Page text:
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Sony debuts multimedia notebook

The electronics giant's first notebook PC also signals its entry into the business PC market.

Sony Electronics (SNE) today announced it will enter the notebook market with two new models in its VAIO line which go further than most notebooks in closing the gap between consumer electronics devices and PCs.

The announcement is also significant since it signals Sony's entrance into the business PC market, though the company says it is initially targeting mostly individuals. To date, Sony has been a player only in the consumer PC market.

Sony Vice President Tim Errington also discussed plans for Sony to sell some of its computers and peripherals directly to consumers. But the company didn't elaborate on this strategy, claiming it was too early to discuss direct sales.

Whether Sony can compete in the competitive notebook market remains to be seen. "They're going to have their work cut out for them," said Bruce Stephens, an analyst with International Data Corporation. Stephens noted that the "Big Three" of the laptop market, IBM, Toshiba, and Compaq, are increasing their dominance, and other companies such as Gateway 2000 are trying to muscle in.

In their standard configuration, the new Sony PCG-705C and PCG-707C notebooks weigh about 5.3 pounds, relatively light for full-featured notebooks. The systems will be available in July with an estimated price of $3,500 to $5,000.

The notebooks sport the VAIO line's distinctive violet and gray color scheme, to date the biggest distinction between Sony's PCs and those of other manufacturers. Sony has had some difficulty promoting its desktop systems over the past year, partially because the system did not offer distinct advantages over other lower-cost options.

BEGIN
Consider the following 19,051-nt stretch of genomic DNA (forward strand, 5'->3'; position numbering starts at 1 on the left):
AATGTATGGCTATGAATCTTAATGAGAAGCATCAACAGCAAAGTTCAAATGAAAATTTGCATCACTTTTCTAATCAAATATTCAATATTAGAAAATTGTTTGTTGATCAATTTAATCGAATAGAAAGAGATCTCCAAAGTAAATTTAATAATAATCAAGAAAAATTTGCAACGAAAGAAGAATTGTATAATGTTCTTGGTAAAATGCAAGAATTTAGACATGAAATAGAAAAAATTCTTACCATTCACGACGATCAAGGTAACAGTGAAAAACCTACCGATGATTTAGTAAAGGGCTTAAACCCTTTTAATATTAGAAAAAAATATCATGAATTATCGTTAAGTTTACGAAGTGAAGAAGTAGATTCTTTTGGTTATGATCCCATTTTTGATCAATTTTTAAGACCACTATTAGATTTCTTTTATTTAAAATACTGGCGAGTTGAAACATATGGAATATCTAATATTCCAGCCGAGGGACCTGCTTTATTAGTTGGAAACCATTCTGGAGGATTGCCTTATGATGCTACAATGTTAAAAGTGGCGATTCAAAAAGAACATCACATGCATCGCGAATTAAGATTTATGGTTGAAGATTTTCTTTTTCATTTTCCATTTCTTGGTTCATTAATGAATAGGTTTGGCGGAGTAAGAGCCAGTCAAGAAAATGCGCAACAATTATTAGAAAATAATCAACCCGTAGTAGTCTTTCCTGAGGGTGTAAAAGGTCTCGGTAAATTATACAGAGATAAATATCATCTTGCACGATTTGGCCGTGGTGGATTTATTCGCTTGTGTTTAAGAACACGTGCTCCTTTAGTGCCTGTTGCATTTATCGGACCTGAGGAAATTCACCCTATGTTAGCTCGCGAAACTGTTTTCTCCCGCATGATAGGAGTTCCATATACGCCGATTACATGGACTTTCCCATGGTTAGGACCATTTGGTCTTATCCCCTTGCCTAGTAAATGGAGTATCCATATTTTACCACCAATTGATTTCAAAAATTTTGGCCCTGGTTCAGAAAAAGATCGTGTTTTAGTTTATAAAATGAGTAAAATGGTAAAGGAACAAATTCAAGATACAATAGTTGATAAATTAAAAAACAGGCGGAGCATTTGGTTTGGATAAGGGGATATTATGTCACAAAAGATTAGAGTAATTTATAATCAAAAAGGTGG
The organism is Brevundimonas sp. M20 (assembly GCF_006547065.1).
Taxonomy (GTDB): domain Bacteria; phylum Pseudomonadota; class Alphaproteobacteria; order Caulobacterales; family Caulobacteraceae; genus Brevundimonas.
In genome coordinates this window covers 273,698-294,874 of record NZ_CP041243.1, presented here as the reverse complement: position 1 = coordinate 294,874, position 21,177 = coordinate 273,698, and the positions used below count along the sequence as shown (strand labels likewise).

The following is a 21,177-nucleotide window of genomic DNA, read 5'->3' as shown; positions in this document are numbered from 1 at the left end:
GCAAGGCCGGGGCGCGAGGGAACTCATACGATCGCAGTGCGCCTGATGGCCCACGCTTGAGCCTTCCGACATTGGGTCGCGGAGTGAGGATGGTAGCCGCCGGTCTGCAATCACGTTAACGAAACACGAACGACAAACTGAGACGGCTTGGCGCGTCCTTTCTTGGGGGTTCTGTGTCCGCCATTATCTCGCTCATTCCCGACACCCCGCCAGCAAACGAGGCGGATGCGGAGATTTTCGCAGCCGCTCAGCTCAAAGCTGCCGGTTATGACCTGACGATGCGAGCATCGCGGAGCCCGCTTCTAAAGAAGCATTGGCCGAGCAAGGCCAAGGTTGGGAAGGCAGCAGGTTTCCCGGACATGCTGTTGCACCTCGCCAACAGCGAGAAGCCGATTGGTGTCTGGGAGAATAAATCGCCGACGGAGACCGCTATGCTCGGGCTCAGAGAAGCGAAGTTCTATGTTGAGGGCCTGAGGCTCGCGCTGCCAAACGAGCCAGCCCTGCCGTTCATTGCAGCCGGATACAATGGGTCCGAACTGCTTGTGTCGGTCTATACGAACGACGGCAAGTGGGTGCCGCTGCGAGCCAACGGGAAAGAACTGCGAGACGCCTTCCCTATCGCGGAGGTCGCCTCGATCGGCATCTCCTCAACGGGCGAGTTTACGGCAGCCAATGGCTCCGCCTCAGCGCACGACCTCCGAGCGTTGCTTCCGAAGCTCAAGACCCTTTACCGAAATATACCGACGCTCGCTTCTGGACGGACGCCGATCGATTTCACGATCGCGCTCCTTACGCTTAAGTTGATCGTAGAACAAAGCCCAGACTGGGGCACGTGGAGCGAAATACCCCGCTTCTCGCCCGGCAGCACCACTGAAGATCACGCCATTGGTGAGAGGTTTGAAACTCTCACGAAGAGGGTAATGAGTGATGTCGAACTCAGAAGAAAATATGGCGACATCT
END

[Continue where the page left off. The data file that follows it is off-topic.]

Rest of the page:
But Sony's notebooks do depart from the run-of-the-mill notebook design. Sony is one of the first to include a direct hookup for consumer electronics devices: Some Sony models come with a built-in FireWire 1394 connection.

The high-speed "port" is significant because it connects to FireWire or 1394-compatible consumer electronics products such as video cameras and VCRs. This connection taps into Sony's strength in consumer electronics "peripheral" devices.

Though the company is presenting the notebook as suitable for business use, Tac Sugiyama, director of marketing for Sony Information Technologies of America, said "Our long-term goal is definitely to make mobile computing more a part of the home market." But others have also begun to aggressively target this market including Compaq, Toshiba, and IBM.

Sony is offering personal and network docking stations for the laptops to connectg them to external displays, printers, speakers, and networks. The docking stations also have an additional drive bay, a built-in battery charger, and two Universal Serial Bus (USB) ports. USB is a technology for connecting peripheral devices such as keyboards, scanners, and cameras.

The network version has a built-in Ethernet, SCSI, and 1394-based video capture port.

The PCG-705C and PCG-707C notebook computers use Intel's Pentium chip with MMX, at speeds of 150 and 166 MHz respectively. The laptops also offer a 12.1-inch LCD screen and a 14.5X CD-ROM drive, among other multimedia features.

The CD-ROM drive can be removed and replaced with a floppy disk drive included with the machines, or with a second lithium-ion battery.